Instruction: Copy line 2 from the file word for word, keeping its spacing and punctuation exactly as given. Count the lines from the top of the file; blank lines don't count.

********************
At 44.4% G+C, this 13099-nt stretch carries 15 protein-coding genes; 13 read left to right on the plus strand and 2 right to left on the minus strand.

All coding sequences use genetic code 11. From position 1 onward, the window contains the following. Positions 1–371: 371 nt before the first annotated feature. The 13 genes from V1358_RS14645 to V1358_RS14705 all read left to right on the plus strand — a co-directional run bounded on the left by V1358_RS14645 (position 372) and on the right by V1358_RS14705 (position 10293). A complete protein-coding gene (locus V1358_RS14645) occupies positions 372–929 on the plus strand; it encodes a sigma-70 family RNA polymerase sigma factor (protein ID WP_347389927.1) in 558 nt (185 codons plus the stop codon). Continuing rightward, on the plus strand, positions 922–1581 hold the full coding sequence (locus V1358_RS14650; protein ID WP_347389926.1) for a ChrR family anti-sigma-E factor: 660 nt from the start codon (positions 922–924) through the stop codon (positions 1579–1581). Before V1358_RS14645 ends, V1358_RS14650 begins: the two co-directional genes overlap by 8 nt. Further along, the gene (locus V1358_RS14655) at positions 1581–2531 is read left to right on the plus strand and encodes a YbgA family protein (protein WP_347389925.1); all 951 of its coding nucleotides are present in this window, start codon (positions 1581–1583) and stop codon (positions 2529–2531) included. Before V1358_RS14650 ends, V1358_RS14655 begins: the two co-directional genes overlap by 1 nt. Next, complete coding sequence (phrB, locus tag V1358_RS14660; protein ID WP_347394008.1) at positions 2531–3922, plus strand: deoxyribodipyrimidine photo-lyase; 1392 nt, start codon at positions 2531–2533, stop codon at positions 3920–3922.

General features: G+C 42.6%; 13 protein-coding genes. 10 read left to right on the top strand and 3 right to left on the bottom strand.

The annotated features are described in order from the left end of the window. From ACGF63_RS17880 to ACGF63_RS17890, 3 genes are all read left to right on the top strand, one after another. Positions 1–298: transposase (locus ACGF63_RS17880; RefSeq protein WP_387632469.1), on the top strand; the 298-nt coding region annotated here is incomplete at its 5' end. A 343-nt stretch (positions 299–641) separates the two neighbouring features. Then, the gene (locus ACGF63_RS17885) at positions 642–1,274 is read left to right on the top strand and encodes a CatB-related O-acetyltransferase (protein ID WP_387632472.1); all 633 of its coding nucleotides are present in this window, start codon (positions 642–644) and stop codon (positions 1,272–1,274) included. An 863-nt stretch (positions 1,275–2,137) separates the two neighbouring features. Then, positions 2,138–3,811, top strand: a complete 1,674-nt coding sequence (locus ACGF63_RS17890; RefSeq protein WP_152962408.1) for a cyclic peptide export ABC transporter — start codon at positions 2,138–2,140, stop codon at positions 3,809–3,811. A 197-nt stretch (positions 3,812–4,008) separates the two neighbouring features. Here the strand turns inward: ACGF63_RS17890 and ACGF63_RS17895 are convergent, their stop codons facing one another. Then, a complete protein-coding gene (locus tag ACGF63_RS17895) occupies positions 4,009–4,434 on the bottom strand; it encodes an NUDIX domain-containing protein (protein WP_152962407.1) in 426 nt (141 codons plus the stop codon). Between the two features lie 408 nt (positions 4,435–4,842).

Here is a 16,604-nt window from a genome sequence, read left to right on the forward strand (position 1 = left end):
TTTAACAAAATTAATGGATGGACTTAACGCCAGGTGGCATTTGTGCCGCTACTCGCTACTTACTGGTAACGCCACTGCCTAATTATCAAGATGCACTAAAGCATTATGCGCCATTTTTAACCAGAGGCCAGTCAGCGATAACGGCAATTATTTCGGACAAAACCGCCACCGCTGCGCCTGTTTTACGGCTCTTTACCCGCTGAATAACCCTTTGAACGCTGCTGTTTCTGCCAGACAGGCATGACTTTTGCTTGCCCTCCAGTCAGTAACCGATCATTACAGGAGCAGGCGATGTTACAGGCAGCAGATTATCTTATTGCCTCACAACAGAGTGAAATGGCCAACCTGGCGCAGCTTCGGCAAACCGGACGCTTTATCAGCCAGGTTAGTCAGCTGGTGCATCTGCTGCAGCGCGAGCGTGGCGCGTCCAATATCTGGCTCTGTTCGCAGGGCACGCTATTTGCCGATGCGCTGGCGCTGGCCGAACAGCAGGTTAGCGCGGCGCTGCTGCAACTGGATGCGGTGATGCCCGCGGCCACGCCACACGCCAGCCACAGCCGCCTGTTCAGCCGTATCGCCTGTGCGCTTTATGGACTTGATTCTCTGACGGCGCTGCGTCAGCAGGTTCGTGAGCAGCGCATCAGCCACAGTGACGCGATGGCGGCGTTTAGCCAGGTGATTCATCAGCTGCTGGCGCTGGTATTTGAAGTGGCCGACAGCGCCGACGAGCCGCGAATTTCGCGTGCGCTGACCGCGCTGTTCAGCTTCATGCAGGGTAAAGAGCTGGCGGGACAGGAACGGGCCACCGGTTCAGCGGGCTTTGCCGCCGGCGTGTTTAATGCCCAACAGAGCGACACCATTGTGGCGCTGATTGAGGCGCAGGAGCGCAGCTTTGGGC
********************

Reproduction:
All coding sequences use genetic code 11. From position 1 onward, the window contains the following. Positions 1–371: 371 nt before the first annotated feature. The 13 genes from V1358_RS14645 to V1358_RS14705 all read left to right on the plus strand — a co-directional run bounded on the left by V1358_RS14645 (position 372) and on the right by V1358_RS14705 (position 10293). A complete protein-coding gene (locus V1358_RS14645) occupies positions 372–929 on the plus strand; it encodes a sigma-70 family RNA polymerase sigma factor (protein ID WP_347389927.1) in 558 nt (185 codons plus the stop codon). Continuing rightward, on the plus strand, positions 922–1581 hold the full coding sequence (locus V1358_RS14650; protein ID WP_347389926.1) for a ChrR family anti-sigma-E factor: 660 nt from the start codon (positions 922–924) through the stop codon (positions 1579–1581). Before V1358_RS14645 ends, V1358_RS14650 begins: the two co-directional genes overlap by 8 nt. Further along, the gene (locus V1358_RS14655) at positions 1581–2531 is read left to right on the plus strand and encodes a YbgA family protein (protein WP_347389925.1); all 951 of its coding nucleotides are present in this window, start codon (positions 1581–1583) and stop codon (positions 2529–2531) included. Before V1358_RS14650 ends, V1358_RS14655 begins: the two co-directional genes overlap by 1 nt. Next, complete coding sequence (phrB, locus tag V1358_RS14660; protein ID WP_347394008.1) at positions 2531–3922, plus strand: deoxyribodipyrimidine photo-lyase; 1392 nt, start codon at positions 2531–2533, stop codon at positions 3920–3922.